Will we get a Desktop class ARM device from anyone besides Apple?

With all the excitement over the new Apple M1 SoC and its performance/Watt advantages is anyone else going to deliver a 1st class ARM device that isn’t Android based?

P.S. I don’t consider Raspberry Pi to be Desktop class performance yet…


At some point we will, its just a matter of when.

Qualcomm is about ~3 years behind Apple when it comes to CPU performance, so we would expect Qualcomm ARM chip to reach performance parity with x86 in ~2023

Note that Apple themselves have only reached performance parity with x86 last year.

Of course, Intel (or any other x86 chipmaker for that matter) will try to extend the domination for as long as they can.

Lakefield is a good example, it’s the effort to bring x86 cores to an SoC, the form factor that’s commonly used with ARM cores. Unlike regular desktop chips that contain only CPU and occasionally GPU cores, an SoC could contain RAM, chipset, various controllers, etc. so you could save as much power and physical board space as possible, which is critical on portable devices like phones and tablets.

It also brings similar technology to ARM’s big.LITTLE, combining low-power cores that you would normally find in an Intel Atom product, and high-performance cores that you would normally find in an Intel Core product.


Would you say that is a true CPU performance gap of ~3 years? All the benchmarks I’m aware of are to some extent also comparing the software stack and I think its fair to say the Apple/iOS software stack is more efficient than Android or Windows.

The M1 MacBook running ARM Windows in a VM on top of macOS is still much faster than a Surface Pro X running Windows natively. That says a lot.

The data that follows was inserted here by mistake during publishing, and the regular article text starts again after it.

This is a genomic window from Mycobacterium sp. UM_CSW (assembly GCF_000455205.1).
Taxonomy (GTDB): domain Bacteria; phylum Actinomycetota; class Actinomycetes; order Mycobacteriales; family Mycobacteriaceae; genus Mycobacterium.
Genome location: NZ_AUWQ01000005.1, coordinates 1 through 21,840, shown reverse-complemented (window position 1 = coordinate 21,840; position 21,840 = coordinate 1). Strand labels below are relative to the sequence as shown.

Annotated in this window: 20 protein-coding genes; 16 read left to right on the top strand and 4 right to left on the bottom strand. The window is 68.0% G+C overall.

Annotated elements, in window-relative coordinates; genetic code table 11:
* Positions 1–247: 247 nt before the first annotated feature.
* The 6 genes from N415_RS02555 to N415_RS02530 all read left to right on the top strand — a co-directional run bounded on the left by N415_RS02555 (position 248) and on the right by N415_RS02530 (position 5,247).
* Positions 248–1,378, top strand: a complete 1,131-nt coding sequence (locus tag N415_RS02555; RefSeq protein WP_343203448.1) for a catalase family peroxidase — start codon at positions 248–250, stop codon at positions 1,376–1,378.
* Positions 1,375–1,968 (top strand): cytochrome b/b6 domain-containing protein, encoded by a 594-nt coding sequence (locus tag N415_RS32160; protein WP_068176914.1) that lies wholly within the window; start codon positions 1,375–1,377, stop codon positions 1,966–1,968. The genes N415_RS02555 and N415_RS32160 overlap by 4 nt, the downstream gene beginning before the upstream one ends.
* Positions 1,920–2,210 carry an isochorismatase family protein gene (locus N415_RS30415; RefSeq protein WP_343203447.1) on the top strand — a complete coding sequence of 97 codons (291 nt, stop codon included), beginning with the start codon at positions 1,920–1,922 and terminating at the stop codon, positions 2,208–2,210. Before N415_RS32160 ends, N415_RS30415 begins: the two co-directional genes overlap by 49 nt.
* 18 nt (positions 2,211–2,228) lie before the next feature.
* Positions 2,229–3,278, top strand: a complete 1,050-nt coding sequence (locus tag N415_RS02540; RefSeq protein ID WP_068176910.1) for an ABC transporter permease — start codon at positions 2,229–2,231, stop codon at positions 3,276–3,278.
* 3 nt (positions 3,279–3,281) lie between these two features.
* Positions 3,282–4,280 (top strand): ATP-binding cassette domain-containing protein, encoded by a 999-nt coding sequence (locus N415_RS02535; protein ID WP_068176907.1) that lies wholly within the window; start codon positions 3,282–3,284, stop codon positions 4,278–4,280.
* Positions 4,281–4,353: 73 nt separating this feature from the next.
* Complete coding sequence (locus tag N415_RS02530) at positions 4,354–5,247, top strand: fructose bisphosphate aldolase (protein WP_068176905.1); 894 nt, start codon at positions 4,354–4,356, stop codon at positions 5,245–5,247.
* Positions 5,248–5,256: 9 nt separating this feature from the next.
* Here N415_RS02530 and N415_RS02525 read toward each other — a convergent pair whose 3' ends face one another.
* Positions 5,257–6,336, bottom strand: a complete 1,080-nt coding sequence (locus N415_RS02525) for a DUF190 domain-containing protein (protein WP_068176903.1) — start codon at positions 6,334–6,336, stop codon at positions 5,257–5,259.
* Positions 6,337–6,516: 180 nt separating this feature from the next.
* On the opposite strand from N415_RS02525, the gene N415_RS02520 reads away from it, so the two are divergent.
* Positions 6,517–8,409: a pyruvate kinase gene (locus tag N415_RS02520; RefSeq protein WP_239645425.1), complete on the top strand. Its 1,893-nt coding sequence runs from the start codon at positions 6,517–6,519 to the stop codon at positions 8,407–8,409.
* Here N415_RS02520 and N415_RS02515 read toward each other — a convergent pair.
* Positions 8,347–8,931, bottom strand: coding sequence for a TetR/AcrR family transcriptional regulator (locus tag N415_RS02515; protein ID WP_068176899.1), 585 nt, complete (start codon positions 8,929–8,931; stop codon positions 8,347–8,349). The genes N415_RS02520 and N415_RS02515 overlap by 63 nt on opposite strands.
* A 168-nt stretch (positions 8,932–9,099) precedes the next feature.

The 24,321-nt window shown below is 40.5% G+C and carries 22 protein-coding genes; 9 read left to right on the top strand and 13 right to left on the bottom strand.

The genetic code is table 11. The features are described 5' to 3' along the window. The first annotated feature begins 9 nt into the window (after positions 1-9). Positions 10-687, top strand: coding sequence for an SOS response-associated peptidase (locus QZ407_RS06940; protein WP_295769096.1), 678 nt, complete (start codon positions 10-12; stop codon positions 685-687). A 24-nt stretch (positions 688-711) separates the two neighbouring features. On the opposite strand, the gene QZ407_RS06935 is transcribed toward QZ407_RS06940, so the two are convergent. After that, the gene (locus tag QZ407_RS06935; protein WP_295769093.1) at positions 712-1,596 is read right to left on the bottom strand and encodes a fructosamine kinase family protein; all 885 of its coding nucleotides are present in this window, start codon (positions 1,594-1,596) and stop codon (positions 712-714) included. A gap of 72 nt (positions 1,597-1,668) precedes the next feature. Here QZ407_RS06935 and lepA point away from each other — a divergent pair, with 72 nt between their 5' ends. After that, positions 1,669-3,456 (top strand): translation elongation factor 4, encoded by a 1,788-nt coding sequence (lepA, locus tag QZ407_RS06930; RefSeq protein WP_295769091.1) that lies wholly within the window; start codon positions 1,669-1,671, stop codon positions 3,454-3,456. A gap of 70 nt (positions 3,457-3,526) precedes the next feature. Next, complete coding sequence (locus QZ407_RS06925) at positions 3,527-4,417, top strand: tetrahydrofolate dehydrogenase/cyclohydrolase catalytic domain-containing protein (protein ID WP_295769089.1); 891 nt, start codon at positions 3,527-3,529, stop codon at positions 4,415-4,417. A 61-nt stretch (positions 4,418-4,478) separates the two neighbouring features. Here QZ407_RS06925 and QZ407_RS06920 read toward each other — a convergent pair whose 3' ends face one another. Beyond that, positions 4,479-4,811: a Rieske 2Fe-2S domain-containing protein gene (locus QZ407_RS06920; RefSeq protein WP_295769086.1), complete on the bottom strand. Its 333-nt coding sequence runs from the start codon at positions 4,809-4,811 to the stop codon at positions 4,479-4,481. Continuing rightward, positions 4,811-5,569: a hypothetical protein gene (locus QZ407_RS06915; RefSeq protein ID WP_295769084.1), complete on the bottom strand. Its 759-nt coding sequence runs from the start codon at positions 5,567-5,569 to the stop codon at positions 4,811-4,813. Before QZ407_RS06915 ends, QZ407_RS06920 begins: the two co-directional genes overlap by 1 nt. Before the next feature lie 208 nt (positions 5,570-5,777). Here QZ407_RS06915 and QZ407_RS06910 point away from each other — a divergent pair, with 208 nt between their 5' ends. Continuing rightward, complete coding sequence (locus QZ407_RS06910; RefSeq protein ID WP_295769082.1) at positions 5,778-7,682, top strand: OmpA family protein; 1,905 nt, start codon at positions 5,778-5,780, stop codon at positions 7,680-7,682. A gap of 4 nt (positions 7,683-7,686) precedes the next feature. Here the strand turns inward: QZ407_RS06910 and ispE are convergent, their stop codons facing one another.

Here’s an interesting graph

Unlike a regular single-threaded benchmark, this graph has the x86 CPU running two threads (on one core), thanks to hyperthreading, while an ARM core is already saturated just with a single thread.

Basically, if the cores are saturated, the M1 isn’t really that fast compared to x86 cores. In fact, a 14nm core (9980HK) still manage to slightly beat the 5nm M1, albeit at higher power consumption. However, it is near impossible for a single thread on x86 to fully utilize a core due to how complex it is, hence the performance penalty


I’m now thinking this might happen within the next 18 months…

Leaked new ARM based laptop…

This is ignoring AMD’s shakeup into the market, as well. There’s a lot of leaked information going around that suggests they might have a 20-25% IPC increase for multiple generations to come - Zen 3 was just the start. I figure Intel is pretty much dead in the water for the next while; it’s going to be a heat between AMD and Apple for the CPU performance crown.


Maybe Intel isn’t quite dead in the water yet…
Looks like a whole new architecture with potential for lots more power efficiency?

Snapdragon SC82820 on the way…

I’m not sure your interpretation of this chart is fair.
The M1 chip is an ultra low power class chip (10/13w) where as the i9 is a 45w chip, so you are not comparing chips of similar TDP.
Lets see where the Mx chips sit once they are available in similar power draw brackets.


They are artificially limited to one core though, so the tdp doesn’t matter as much, maybe the bigger chip has an advantage because of the bigger surface to dissipate heath.

Why is there no Zen 3 Cpu in that chart?

Also it remains to be seen if Apple can scale that power up to a desktop sized chip.

I guess because its benchmarked before Zen 3 was widely available to the public? Im not sure.

More updates on Qualcomm chips…

I’ll be honest that website was so horrible. I closed it before I actually read anything.

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